Skip to page content

About this Piece

In March 1939 Prokofiev began working seriously on a cycle of three piano sonatas, the Sixth, Seventh, and Eighth, to be known later in the West as the “War Sonatas.” As was his compositional habit, he had previously composed a few of the themes and assigned them to different movements of each sonata – “Themes easily slip away, they come and go, sometimes never to return.” The circumstances of their composition were summed up by Mira Mendelson, Prokofiev’s partner for the last twelve years of his life, “In 1939 Prokofiev began to write three piano sonatas…working on all ten movements at once, and only later did he lay aside the Seventh and Eighth and concentrated on the Sixth.” In all, it took Prokofiev five years to complete the cycle, from 1939 through 1944.

As Russia and the allies gained the advantage in the war, artists began to migrate back to Moscow after having been evacuated to different locales far from the front early in the war. Prokofiev and his fellow Soviet composers were placed in the “Composers Home,” near the town of Ivanovo, fifty miles west of Moscow in December 1943.

During the summer of 1944, in a state of great optimism, Prokofiev worked on both his Fifth Symphony and the Eighth Sonata. These two works represent not only the distillation and perhaps culmination of Prokofiev’s creative life, they might also be deemed metaphors for his country’s past history, the hopelessness of the early war years, and finally, victory. Indeed, both works embody what he called “…an expression of the greatness of the human spirit.”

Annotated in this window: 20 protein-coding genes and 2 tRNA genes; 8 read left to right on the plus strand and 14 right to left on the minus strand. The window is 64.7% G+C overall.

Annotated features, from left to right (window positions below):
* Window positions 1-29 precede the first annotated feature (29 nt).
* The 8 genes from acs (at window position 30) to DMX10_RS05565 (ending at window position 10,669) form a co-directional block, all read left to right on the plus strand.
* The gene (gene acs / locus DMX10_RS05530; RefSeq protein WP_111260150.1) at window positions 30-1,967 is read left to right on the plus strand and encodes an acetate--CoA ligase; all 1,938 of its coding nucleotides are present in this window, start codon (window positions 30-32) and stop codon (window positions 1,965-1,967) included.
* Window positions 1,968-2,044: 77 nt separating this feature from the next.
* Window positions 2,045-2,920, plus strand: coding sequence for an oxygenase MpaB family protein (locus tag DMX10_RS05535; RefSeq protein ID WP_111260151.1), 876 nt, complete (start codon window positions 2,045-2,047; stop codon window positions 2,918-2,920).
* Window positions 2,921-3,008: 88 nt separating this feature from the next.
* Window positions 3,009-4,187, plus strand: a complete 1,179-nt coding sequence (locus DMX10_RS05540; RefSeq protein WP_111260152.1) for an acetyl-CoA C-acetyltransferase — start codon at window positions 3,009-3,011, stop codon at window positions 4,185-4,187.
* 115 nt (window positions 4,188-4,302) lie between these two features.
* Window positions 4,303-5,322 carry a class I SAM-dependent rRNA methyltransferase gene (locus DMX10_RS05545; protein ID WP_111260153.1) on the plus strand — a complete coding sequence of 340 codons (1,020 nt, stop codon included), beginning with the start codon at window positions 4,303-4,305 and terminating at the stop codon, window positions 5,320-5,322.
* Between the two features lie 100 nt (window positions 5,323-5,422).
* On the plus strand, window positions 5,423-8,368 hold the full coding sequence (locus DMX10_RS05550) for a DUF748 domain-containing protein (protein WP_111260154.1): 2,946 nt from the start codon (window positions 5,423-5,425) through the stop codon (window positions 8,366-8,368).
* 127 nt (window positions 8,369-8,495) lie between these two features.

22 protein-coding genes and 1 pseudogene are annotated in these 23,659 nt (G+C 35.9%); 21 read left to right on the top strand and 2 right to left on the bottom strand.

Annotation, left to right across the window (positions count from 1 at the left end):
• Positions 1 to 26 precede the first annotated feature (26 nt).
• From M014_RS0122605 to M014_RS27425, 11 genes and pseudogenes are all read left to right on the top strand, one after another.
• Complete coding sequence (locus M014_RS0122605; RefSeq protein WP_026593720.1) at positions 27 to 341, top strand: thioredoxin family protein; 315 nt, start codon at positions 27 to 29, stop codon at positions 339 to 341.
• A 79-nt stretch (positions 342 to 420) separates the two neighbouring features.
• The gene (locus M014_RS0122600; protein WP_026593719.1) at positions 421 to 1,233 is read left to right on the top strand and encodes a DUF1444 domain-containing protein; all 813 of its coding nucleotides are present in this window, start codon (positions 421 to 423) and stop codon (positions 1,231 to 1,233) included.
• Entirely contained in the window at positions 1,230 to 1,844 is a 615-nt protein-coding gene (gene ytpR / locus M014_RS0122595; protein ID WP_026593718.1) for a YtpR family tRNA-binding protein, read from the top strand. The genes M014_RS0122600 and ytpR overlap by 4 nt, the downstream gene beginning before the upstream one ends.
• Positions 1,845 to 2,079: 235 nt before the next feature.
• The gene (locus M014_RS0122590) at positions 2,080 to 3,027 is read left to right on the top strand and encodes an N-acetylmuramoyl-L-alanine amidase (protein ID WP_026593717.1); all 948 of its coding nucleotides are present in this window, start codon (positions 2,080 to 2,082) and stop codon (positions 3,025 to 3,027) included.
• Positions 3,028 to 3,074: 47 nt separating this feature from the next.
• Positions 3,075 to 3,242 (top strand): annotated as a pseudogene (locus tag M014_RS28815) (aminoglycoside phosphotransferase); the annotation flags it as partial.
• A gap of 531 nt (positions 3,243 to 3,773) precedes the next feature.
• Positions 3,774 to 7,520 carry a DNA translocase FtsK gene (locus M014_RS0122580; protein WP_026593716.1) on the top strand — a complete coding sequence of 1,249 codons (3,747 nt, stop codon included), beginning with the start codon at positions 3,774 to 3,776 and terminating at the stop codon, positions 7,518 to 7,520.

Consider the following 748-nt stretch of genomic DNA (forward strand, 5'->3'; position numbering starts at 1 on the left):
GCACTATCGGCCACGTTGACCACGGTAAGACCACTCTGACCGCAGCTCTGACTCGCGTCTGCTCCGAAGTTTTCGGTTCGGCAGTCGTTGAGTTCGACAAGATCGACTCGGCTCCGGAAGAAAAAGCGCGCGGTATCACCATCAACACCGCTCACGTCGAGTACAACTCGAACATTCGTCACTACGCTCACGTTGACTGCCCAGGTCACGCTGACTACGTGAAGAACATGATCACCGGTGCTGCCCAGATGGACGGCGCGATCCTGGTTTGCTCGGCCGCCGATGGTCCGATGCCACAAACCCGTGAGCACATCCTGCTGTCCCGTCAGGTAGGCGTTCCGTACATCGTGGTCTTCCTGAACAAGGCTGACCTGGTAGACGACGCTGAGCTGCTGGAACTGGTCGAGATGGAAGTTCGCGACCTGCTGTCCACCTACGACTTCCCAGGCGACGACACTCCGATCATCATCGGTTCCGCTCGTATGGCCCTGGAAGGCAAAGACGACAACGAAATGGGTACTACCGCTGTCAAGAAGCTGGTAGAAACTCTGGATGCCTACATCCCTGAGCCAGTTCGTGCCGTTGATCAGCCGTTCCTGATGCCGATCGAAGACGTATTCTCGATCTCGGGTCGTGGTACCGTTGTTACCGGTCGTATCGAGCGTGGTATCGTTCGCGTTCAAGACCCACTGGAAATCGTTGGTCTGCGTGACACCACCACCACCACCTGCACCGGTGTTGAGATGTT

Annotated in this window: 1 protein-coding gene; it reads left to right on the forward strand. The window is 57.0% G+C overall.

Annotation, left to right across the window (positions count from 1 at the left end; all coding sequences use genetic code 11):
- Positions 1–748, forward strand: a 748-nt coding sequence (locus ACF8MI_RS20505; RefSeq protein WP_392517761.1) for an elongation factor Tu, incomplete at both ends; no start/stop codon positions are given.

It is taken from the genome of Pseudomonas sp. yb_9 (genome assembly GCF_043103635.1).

Some of the thematic material for the Eighth Sonata was taken from unrealized projects surrounding the centenary of the death of the great Russian poet Alexander Pushkin. Prokofiev composed incidental music for a theatrical production of Eugene Onegin (Op. 71), and for a film version of The Queen of Spades (Op. 70).

The first theme group of the first movement, derived from melodies from The Queen of Spades, consists of three different melodic profiles. Following a bridge section, a new theme in g minor flows into the allegro of the development. The recapitulation restates the first theme slightly modified. Much of the thematic material of the second movement was taken from the ball scene in Eugene Onegin. Its dream-like quality is expressed in its marking Andante sognando, “slow and dreamy.” The third movement, Vivace, is a brilliant, fast, forging ahead sonata-rondo form with an extensive middle section and coda.

Piano Sonata No. 8 received its public premiere December 30, 1944, played by Russian pianist Emil Gilels.

Steve Lacoste is Archivist for the Los Angeles Philharmonic Association.